- UWAP POETRY CLUB
- THE DOROTHY HEWETT AWARD
- UWAP BLOG
Ladylike is Australian poet Kate Lilley’s much awaited second volume of poetry, following her 2002 debut Versary (Salt Publishing).
The title poem of this collection (‘Ladylike’) draws on pamphlets associated with the notorious case of the bigamist Mary Carleton, who was executed in 1673, and texts contemporary with it; women from Sigmund Freud’s case studies provide the material for the series of poems, ‘Round Vienna’; and the poem ‘Cleft’ is dedicated to Kate Lilley’s mother, Australian literary giant Dorothy Hewett.
Throughout this collection, Kate mines the areas of her scholarly specialisation – the early modern period – as well as contemporary popular culture and matches it with some of the twentieth century’s enduring interests such as psychoanalysis and Freud.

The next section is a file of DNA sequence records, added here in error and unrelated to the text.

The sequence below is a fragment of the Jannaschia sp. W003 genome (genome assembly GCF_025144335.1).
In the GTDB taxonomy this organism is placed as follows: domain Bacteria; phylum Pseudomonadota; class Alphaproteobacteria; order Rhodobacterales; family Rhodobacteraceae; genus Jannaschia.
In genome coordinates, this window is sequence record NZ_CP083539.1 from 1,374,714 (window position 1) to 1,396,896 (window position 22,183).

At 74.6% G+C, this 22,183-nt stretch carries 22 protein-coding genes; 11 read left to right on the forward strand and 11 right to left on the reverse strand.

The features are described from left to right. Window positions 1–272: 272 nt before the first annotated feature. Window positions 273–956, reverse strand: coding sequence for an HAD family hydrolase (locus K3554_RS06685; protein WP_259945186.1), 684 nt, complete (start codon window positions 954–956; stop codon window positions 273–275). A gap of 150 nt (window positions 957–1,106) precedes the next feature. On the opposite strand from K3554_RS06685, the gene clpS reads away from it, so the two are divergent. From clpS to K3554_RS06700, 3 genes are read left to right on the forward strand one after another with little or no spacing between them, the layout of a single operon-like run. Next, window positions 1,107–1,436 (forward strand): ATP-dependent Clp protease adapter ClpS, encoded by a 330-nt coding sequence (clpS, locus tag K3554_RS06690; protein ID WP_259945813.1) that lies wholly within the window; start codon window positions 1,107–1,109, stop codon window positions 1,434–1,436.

Ladylike is a valuable addition to Australian poetry at large and will be of interest to readers of poetry, early modern history, Freud and early psychoanalysis.
Shortlisted – 2013 NSW Premier’s Literary Awards (Kenneth Slessor Prize for Poetry)
Praise for Ladylike:
[Kate] Lilley’s poems…are restrained, subtle and dry, and her confessions are modulated by a dazzling array of cultural and historical references. Her poems present a refreshing and valuable world of slant humour, bright fragments and deeply considered oddities, with subtle hints of suffering redeemed.THE AUSTRALIAN
Intelligent, graceful, sceptical, endlessly resonant, [Kate] Lilley’s poetry gives us a passionately exact language, which opens up the complexities of the inexact; in particular, the complexities of desire and love…Lilley continually pushes the language towards sheer exuberance: the poems become a riot of costumes and performance that give her wit and delight in language full rein.OVERLAND JOURNAL
Fierce in its intellectual enquiry, it is also a poetry of exquisite form, and consolidates the emergence of a strong voice in Australian poetry.AUSTRALIAN BOOK REVIEW
[Kate] Lilley’s poems are always concise with wit and meaning, and the same bold, singed humour.SYDNEY MORNING HERALD